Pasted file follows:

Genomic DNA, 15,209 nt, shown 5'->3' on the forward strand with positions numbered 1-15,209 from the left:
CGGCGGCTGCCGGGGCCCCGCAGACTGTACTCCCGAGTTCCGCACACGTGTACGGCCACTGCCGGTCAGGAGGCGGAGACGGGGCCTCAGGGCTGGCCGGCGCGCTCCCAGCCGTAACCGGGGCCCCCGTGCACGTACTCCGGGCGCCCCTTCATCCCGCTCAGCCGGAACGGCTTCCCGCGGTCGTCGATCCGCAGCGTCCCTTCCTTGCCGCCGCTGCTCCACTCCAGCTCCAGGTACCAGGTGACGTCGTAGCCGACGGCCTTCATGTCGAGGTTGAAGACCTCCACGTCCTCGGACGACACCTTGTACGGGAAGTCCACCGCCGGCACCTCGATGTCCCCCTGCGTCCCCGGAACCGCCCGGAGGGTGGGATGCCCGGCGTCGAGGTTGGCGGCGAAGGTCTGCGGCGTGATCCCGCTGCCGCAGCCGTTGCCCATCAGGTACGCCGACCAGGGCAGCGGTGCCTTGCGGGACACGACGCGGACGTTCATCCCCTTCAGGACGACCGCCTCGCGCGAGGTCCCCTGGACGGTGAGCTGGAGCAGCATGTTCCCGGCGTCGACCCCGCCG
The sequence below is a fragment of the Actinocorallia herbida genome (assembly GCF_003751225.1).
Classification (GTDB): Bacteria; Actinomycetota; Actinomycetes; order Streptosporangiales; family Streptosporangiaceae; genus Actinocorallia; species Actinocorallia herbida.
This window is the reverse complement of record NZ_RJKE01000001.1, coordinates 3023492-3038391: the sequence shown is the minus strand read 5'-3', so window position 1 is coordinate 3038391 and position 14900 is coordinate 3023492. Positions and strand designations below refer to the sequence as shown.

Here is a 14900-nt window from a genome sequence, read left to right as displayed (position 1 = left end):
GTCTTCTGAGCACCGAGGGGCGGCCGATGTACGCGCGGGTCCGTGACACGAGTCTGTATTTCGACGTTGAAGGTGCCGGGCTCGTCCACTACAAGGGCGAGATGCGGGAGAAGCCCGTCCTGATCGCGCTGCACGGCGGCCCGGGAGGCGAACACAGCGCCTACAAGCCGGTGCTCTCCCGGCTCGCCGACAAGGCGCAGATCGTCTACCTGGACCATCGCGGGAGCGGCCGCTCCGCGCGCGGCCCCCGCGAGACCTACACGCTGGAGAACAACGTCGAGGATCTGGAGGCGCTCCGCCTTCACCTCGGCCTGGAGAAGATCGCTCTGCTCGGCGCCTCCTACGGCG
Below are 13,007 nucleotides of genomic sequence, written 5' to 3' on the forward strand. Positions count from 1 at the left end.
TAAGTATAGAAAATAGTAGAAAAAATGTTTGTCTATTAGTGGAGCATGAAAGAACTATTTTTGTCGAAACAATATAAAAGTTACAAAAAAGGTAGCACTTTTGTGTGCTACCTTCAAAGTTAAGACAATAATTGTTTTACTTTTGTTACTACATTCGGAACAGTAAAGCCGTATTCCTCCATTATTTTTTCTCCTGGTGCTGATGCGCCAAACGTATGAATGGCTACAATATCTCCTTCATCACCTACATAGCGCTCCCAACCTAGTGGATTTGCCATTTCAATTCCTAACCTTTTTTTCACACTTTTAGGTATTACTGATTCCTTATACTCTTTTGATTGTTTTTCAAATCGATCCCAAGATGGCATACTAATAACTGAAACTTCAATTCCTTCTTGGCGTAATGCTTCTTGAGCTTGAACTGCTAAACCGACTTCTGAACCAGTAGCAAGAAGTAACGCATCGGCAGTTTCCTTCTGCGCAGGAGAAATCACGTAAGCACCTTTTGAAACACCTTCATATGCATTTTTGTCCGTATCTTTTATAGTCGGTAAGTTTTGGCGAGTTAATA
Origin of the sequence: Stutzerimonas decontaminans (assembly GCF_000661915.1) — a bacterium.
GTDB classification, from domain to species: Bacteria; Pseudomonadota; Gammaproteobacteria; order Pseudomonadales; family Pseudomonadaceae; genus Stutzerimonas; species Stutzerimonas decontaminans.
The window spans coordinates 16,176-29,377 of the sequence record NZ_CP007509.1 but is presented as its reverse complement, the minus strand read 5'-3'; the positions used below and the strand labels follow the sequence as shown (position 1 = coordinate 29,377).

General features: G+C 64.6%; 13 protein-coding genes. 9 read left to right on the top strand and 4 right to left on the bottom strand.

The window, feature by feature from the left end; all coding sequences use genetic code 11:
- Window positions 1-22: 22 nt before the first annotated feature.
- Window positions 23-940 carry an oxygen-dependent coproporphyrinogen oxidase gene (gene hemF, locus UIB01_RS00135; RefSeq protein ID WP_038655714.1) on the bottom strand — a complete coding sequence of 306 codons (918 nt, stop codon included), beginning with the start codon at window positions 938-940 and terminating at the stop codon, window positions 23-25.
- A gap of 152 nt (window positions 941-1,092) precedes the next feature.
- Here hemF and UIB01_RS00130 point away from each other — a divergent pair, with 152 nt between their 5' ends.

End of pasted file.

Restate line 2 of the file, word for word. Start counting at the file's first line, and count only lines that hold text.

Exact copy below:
CGGCGGCTGCCGGGGCCCCGCAGACTGTACTCCCGAGTTCCGCACACGTGTACGGCCACTGCCGGTCAGGAGGCGGAGACGGGGCCTCAGGGCTGGCCGGCGCGCTCCCAGCCGTAACCGGGGCCCCCGTGCACGTACTCCGGGCGCCCCTTCATCCCGCTCAGCCGGAACGGCTTCCCGCGGTCGTCGATCCGCAGCGTCCCTTCCTTGCCGCCGCTGCTCCACTCCAGCTCCAGGTACCAGGTGACGTCGTAGCCGACGGCCTTCATGTCGAGGTTGAAGACCTCCACGTCCTCGGACGACACCTTGTACGGGAAGTCCACCGCCGGCACCTCGATGTCCCCCTGCGTCCCCGGAACCGCCCGGAGGGTGGGATGCCCGGCGTCGAGGTTGGCGGCGAAGGTCTGCGGCGTGATCCCGCTGCCGCAGCCGTTGCCCATCAGGTACGCCGACCAGGGCAGCGGTGCCTTGCGGGACACGACGCGGACGTTCATCCCCTTCAGGACGACCGCCTCGCGCGAGGTCCCCTGGACGGTGAGCTGGAGCAGCATGTTCCCGGCGTCGACCCCGCCG